The two leading candidates in next year’s U.S. Senate race are currently holding more than $8 million collectively in their campaign war chests. That’s setting up the contest between incumbent Sen. Mary Landrieu and Congressman Bill Cassidy to possibly be Louisiana’s most expensive Senate race ever.
But, as he does on most other issues related to Bayou State politics, Gov. Bobby Jindal remains a factor. On the heels of mounting speculation, the governor told the Associated Press he would not be entering the fray.
“Absolutely not, emphatically no,” Jindal said.
Baton Rouge pollster Bernie Pinsonat said Jindal’s decision could “probably, to some degree,” help free up new donations for fellow Republican Cassidy. But Cassidy, whose political base is the Baton Rouge region, still has to make significant inroads with the far right of the GOP, which he has never been forced to do as a congressman.
“The religious right is certainly something he has to worry about, but time will take care of that unless they can come up with a candidate,” Pinsonat said. “But he’s a sitting congressman, and that gives him a leg up. If the religious right does find a challenger fast, that alternative candidate is still going to need to raise $5 million or $6 million in a hurry, which will be difficult to do.”
Landrieu, a New Orleans Democrat, will soon report to the Federal Election Commission that she raised $1.67 million during the second quarter, bringing her cash on hand to more than $4.86 million — $2 million greater than what she had in the bank at this point during her last re-election.
Cassidy brings up the rear with $1.1 million raised during the last quarter and $3.2 million cash on hand. As for a historical perspective, the last time Sen. David Vitter, a Metairie Republican, faced re-election in 2010, he had raised and banked practically the same amount during the second quarter of the previous year.
Quotes From The Quorum
“Texas is five and a half times bigger than Louisiana, but we’re 10 and a half times more interesting than they are.”
— Treasurer John Kennedy, to the Ponchatoula Rotary Club.
“This is Louisiana, after all. A big foreign company with deep pockets and you’re surprised there’s a feeding frenzy? Come on, man.”
— New Orleans plaintiff attorney Danny Abel, on the money BP is being forced to pay out in the wake of its 2010 oil spill, in Businessweek.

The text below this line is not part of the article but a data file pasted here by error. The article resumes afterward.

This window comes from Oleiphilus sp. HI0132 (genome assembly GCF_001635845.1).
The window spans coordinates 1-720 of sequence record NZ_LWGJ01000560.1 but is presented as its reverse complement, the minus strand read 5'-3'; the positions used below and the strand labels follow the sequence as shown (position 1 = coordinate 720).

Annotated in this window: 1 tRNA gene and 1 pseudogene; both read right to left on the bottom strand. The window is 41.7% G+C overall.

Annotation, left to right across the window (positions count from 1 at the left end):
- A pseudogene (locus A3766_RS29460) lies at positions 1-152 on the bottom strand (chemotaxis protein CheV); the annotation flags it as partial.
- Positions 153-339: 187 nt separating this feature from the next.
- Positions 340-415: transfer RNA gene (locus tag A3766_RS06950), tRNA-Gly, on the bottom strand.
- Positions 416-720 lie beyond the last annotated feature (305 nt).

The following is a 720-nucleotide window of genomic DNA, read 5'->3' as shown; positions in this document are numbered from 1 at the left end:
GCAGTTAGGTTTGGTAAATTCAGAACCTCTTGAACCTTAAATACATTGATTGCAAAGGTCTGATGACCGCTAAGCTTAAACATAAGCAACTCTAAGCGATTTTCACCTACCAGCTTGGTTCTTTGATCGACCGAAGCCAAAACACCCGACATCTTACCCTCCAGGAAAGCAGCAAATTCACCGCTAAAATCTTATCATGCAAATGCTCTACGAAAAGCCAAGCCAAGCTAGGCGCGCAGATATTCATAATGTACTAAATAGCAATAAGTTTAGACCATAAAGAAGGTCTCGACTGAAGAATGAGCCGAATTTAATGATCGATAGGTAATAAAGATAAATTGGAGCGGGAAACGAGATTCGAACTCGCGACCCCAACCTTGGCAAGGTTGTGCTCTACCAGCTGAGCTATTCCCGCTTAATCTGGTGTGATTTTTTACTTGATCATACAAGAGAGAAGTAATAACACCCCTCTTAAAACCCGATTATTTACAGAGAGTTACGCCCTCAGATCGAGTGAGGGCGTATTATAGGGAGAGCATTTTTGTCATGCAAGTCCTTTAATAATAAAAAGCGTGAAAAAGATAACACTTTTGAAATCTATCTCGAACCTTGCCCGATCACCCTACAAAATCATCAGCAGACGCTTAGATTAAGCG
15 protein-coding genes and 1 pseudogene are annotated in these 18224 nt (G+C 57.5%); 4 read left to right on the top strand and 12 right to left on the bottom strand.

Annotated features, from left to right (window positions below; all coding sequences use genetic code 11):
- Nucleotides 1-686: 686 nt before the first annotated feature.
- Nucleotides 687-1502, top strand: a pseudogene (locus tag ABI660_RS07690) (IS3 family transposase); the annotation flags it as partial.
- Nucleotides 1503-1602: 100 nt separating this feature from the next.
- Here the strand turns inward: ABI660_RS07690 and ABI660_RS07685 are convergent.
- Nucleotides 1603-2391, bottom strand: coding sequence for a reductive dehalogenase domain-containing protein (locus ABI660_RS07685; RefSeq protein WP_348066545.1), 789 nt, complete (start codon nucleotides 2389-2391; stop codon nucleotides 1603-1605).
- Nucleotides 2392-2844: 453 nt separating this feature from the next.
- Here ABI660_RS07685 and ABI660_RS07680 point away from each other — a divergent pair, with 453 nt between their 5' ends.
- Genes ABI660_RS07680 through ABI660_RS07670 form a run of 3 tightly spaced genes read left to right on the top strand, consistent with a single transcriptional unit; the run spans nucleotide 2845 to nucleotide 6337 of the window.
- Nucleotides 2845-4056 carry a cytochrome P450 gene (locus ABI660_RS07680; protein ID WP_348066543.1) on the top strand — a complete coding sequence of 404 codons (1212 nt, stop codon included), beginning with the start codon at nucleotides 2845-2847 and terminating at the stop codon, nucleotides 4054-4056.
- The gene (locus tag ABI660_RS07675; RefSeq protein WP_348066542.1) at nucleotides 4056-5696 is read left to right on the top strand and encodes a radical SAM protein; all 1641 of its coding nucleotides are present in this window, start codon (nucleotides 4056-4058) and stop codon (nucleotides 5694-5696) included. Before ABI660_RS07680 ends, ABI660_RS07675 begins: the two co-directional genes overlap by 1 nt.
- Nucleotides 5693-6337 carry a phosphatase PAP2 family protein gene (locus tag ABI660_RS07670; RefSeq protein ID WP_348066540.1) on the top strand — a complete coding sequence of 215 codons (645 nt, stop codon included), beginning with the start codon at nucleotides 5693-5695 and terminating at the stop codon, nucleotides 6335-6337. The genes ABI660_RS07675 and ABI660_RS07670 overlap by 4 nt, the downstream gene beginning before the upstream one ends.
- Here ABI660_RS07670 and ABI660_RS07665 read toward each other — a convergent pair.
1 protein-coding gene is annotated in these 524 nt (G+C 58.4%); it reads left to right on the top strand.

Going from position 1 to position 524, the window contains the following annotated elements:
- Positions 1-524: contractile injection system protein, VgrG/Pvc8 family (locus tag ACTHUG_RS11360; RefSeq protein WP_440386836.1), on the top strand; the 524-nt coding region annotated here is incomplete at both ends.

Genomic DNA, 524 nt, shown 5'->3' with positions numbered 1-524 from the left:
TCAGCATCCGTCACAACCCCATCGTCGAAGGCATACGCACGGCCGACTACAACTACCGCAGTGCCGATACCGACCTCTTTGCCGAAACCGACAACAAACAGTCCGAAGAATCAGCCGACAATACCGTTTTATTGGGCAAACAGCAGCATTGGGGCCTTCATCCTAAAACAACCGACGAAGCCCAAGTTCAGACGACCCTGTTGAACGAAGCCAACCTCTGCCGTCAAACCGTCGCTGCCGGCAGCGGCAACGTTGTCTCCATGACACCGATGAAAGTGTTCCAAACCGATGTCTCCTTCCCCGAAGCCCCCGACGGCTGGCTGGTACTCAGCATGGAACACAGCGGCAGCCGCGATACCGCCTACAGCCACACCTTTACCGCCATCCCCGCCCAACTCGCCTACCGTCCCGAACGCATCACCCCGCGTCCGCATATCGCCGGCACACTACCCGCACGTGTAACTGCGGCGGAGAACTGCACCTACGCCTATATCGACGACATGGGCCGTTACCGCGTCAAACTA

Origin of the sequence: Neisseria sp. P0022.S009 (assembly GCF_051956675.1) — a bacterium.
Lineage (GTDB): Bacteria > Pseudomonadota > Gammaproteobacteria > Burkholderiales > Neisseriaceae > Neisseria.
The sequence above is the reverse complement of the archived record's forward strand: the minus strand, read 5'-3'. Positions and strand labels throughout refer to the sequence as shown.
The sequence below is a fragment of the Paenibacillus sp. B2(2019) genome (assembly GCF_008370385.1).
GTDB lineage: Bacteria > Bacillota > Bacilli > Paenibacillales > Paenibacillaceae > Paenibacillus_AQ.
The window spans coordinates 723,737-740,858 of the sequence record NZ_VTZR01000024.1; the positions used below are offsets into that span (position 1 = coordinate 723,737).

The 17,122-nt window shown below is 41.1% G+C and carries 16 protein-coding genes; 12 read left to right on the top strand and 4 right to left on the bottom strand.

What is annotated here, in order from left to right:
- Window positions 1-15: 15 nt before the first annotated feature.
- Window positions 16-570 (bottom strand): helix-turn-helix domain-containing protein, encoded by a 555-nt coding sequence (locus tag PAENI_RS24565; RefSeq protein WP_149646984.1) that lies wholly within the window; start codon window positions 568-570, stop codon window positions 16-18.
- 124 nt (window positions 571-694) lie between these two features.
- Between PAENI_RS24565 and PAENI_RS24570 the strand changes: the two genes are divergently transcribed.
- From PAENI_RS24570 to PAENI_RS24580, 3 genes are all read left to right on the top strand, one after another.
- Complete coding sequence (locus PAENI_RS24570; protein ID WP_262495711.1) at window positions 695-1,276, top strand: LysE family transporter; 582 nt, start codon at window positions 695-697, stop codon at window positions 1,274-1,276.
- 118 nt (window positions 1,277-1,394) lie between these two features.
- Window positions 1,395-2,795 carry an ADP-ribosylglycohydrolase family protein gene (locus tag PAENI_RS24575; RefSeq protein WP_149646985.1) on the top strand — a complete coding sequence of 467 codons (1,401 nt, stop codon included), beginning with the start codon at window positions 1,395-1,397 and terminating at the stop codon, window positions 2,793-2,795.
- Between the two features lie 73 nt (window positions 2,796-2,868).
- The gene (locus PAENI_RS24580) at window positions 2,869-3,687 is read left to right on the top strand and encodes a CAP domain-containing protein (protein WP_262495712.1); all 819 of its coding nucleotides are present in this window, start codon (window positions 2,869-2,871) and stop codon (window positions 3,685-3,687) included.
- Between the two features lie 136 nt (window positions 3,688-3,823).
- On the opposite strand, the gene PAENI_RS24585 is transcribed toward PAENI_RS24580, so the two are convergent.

Speaker Candidates Show Hands
House Speaker Pro Tem Walt Leger, D-New Orleans, appreciates the title, but what he really wants is the gavel.
“I will absolutely be a candidate for speaker,” Leger said.
While Leger still has to navigate the final two regular sessions in the current term and secure re-election, sources tell LaPolitics that he has also been shopping around the idea of running for attorney general in 2015, which is when lawmakers will share the ballot.
“Certainly I’ve talked to people about that race and others,” Leger said, “but right now I’m really enjoying my time in the Legislature and being speaker pro tem and all the opportunities that affords me.”
Meanwhile, Republicans are beginning to look within their own ranks for a contender for speaker. It’s a divided field, as evidenced by this year’s session, but those interviewed are hopeful for a united front.
One name being floated is that of Rep. Chris Broadwater of Hammond, a freshman who managed to work with both the conservative Fiscal Hawks during the recent session as well as party faithfuls.
“I’ve had a couple of colleagues approach me about it, so I have given it some thought,” he said. “But ultimately it’s up to the body. There is a lot of time between now and then.”
Another name mentioned by conservatives in the House is Criminal Justice Chairman Joseph P. Lopinto of Metairie.
“I’ve made it known to a few people that I am considering running,” he said. “I think I have an organizational (skill) set that makes me good for the job. Let’s just see what the next two years bring.”
Looking ahead, the next governor could follow the path taken by Gov. Jindal. Whether intentional or not, Jindal backed a term-limited lawmaker, former Rep. Jim Tucker, upon taking office in 2008, which allowed him to change up leadership — and garner fresh commitments — in the current term with Speaker Chuck Kleckley, R-Lake Charles.
Opelousas Sen. Trending Online
Gov. Jindal wasn’t the only Louisiana official garnering national attention in the wake of this year’s regular session. As of July 9, state Sen. Elbert Guillory’s YouTube video, entitled “Why I Am a Republican,” had received more than 750,000 views.
In the video, he explains why he switched to the GOP and why “it is the right decision, not only for me, but for all my brothers and sisters in the black community.” Interspersing images of Frederick Douglas and Abraham Lincoln, Guillory uses the highly-polished spot to tell the history of the GOP’s abolitionist roots and to lambast Democratic support for social welfare programs.
Guillory said that it was his idea to make the video and he alone paid for its production.
“I’ve been surprised by the response,” he said. “I only did it to explain to the people back home why I switched parties.”
Within the first 36 hours of posting the video, Guillory said his office received more than 4,000 communications, and a temp worker had to be hired to help with the overflow. Over the past week, an additional 6,000 communications have arrived, including media requests from New York, California and elsewhere, he said.
As for how he can build on the momentum, Guillory said he has been encouraged to run for everything from the U.S. Senate to president. “I’ll certainly never say never,” Guillory said, adding that he’s still more interested in the race for lieutenant governor in 2015.
For more on Louisiana politics, visit LaPolitics.com.